Format as Vehicle: Victoria cassette tape culture




McIntyre, Mark

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In the age of digital supremacy, where an infinite amount of music is available at the click of a button, there has been a resurgence of formerly obsolete musical formats. Vinyl records, a medium thought to have faded into oblivion when CDs were embraced as the industry standard, have since seen a resurgence among underground music labels and their major label counterparts, selling over 4 million units in 2014. Physical audio media in the age of the MP3 is rare, yet both independent and major record labels have embraced the vinyl medium. Interestingly, in tandem with the vinyl revival, cassette tapes have become the medium of choice for independent bands interested in distributing their music and ideas on the cheap, side stepping the exorbitant production costs and wait times that are increasing due to major label’s (re)appropriation of the vinyl record. Interestingly, while many online platforms allow the free and immediate distribution of music, cassette tapes can be found on merchandise tables of independent Victoria, BC bands whose music spans the underground spectrums of folk, punk rock, garage, noise, metal, and indie rock. While digital media is still the go to format for many musicians and consumers, cassette tapes and other physical formats offer artists complete control over how their work is distributed and a cheap vehicle to connect with music consumers and other artists, fostering and maintaining community in the process.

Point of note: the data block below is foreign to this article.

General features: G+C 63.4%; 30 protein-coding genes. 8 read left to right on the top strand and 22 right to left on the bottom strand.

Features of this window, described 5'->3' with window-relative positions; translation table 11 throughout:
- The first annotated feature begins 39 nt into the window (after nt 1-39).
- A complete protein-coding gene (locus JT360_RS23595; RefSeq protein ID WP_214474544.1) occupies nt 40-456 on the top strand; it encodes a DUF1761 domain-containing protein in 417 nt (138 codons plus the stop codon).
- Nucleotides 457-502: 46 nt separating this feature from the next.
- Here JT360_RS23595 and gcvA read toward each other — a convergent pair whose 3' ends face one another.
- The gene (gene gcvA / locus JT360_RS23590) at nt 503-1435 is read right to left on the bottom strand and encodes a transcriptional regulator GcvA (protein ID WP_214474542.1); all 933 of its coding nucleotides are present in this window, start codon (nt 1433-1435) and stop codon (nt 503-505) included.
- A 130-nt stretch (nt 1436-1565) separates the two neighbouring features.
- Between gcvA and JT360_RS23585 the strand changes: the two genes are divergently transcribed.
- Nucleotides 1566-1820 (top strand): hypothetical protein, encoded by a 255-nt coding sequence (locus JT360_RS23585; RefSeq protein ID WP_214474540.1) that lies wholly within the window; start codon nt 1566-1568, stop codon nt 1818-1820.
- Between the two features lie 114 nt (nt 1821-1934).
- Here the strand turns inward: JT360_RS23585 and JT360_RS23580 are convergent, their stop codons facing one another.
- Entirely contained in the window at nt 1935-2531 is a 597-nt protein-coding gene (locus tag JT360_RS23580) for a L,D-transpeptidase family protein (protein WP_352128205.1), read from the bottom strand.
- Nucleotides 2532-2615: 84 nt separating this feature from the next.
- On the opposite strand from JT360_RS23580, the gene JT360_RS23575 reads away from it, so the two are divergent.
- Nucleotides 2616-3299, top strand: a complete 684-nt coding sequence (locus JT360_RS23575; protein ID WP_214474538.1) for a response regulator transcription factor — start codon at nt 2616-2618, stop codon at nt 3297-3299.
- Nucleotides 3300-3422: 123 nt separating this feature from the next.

cassette tapes, independent bands, Victoria, BC, artist control, music consumers, music community, obsolete musical formats